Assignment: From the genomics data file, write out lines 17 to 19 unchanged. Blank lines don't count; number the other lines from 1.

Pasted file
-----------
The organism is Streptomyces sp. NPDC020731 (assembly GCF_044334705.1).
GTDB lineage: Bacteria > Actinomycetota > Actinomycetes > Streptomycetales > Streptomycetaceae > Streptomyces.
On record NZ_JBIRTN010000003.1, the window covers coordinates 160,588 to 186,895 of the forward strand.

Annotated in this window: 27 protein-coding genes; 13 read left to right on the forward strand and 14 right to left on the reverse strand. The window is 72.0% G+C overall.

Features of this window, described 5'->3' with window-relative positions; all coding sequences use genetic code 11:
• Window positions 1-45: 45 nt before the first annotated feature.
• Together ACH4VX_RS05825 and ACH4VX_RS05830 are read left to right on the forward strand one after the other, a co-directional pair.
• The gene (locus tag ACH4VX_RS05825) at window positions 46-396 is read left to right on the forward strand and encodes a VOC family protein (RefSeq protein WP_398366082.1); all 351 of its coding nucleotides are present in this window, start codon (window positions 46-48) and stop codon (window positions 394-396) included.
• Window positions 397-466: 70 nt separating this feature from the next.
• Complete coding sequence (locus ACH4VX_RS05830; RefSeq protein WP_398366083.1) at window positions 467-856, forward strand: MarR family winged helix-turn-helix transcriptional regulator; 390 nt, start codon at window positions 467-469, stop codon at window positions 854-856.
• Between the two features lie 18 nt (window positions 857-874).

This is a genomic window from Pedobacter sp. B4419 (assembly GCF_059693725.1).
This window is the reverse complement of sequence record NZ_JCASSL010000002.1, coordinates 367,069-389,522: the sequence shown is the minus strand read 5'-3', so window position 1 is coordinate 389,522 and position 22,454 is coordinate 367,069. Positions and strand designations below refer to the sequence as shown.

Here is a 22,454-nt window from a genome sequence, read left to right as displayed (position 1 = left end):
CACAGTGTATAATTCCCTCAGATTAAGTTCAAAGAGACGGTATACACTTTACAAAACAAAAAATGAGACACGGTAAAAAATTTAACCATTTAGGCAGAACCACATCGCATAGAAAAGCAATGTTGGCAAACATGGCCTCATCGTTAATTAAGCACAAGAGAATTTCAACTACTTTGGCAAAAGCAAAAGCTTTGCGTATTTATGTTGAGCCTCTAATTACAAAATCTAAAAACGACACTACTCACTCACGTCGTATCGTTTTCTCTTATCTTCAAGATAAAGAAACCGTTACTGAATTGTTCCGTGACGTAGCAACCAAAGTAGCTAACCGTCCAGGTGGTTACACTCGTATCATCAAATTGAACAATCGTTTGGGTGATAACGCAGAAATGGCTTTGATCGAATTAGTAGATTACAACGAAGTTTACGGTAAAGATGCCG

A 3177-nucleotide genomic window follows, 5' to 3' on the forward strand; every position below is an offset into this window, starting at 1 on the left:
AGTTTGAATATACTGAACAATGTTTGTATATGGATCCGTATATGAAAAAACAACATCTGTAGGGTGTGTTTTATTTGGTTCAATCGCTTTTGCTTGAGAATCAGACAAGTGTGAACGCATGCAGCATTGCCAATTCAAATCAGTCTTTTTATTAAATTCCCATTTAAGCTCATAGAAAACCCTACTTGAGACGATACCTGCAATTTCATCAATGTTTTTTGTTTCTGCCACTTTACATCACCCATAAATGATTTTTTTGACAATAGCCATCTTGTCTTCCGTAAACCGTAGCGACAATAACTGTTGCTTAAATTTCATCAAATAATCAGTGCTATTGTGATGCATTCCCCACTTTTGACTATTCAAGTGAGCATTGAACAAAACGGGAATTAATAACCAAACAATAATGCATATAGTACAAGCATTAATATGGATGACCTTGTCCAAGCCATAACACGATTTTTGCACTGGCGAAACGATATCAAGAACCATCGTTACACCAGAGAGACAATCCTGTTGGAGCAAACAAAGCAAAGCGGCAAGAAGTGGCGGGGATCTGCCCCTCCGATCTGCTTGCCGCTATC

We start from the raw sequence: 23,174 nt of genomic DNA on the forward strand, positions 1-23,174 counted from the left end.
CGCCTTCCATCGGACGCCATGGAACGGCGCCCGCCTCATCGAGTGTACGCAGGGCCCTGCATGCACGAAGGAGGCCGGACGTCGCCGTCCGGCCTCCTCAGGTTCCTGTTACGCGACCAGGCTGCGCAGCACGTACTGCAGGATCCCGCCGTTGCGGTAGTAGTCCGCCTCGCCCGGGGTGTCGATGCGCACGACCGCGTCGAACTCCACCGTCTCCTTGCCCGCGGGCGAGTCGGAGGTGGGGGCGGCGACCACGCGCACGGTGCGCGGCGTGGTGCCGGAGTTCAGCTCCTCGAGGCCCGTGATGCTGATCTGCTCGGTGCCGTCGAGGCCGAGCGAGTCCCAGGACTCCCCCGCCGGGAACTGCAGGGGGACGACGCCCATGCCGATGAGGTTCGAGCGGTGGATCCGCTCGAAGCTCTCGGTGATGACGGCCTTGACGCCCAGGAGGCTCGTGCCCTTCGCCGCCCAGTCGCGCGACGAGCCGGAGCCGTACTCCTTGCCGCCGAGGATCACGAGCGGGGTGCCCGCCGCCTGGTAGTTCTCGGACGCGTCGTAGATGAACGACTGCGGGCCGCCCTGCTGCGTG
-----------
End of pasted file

AGTTTGAATATACTGAACAATGTTTGTATATGGATCCGTATATGAAAAAACAACATCTGTAGGGTGTGTTTTATTTGGTTCAATCGCTTTTGCTTGAGAATCAGACAAGTGTGAACGCATGCAGCATTGCCAATTCAAATCAGTCTTTTTATTAAATTCCCATTTAAGCTCATAGAAAACCCTACTTGAGACGATACCTGCAATTTCATCAATGTTTTTTGTTTCTGCCACTTTACATCACCCATAAATGATTTTTTTGACAATAGCCATCTTGTCTTCCGTAAACCGTAGCGACAATAACTGTTGCTTAAATTTCATCAAATAATCAGTGCTATTGTGATGCATTCCCCACTTTTGACTATTCAAGTGAGCATTGAACAAAACGGGAATTAATAACCAAACAATAATGCATATAGTACAAGCATTAATATGGATGACCTTGTCCAAGCCATAACACGATTTTTGCACTGGCGAAACGATATCAAGAACCATCGTTACACCAGAGAGACAATCCTGTTGGAGCAAACAAAGCAAAGCGGCAAGAAGTGGCGGGGATCTGCCCCTCCGATCTGCTTGCCGCTATC

We start from the raw sequence: 23,174 nt of genomic DNA on the forward strand, positions 1-23,174 counted from the left end.
CGCCTTCCATCGGACGCCATGGAACGGCGCCCGCCTCATCGAGTGTACGCAGGGCCCTGCATGCACGAAGGAGGCCGGACGTCGCCGTCCGGCCTCCTCAGGTTCCTGTTACGCGACCAGGCTGCGCAGCACGTACTGCAGGATCCCGCCGTTGCGGTAGTAGTCCGCCTCGCCCGGGGTGTCGATGCGCACGACCGCGTCGAACTCCACCGTCTCCTTGCCCGCGGGCGAGTCGGAGGTGGGGGCGGCGACCACGCGCACGGTGCGCGGCGTGGTGCCGGAGTTCAGCTCCTCGAGGCCCGTGATGCTGATCTGCTCGGTGCCGTCGAGGCCGAGCGAGTCCCAGGACTCCCCCGCCGGGAACTGCAGGGGGACGACGCCCATGCCGATGAGGTTCGAGCGGTGGATCCGCTCGAAGCTCTCGGTGATGACGGCCTTGACGCCCAGGAGGCTCGTGCCCTTCGCCGCCCAGTCGCGCGACGAGCCGGAGCCGTACTCCTTGCCGCCGAGGATCACGAGCGGGGTGCCCGCCGCCTGGTAGTTCTCGGACGCGTCGTAGATGAACGACTGCGGGCCGCCCTGCTGCGTG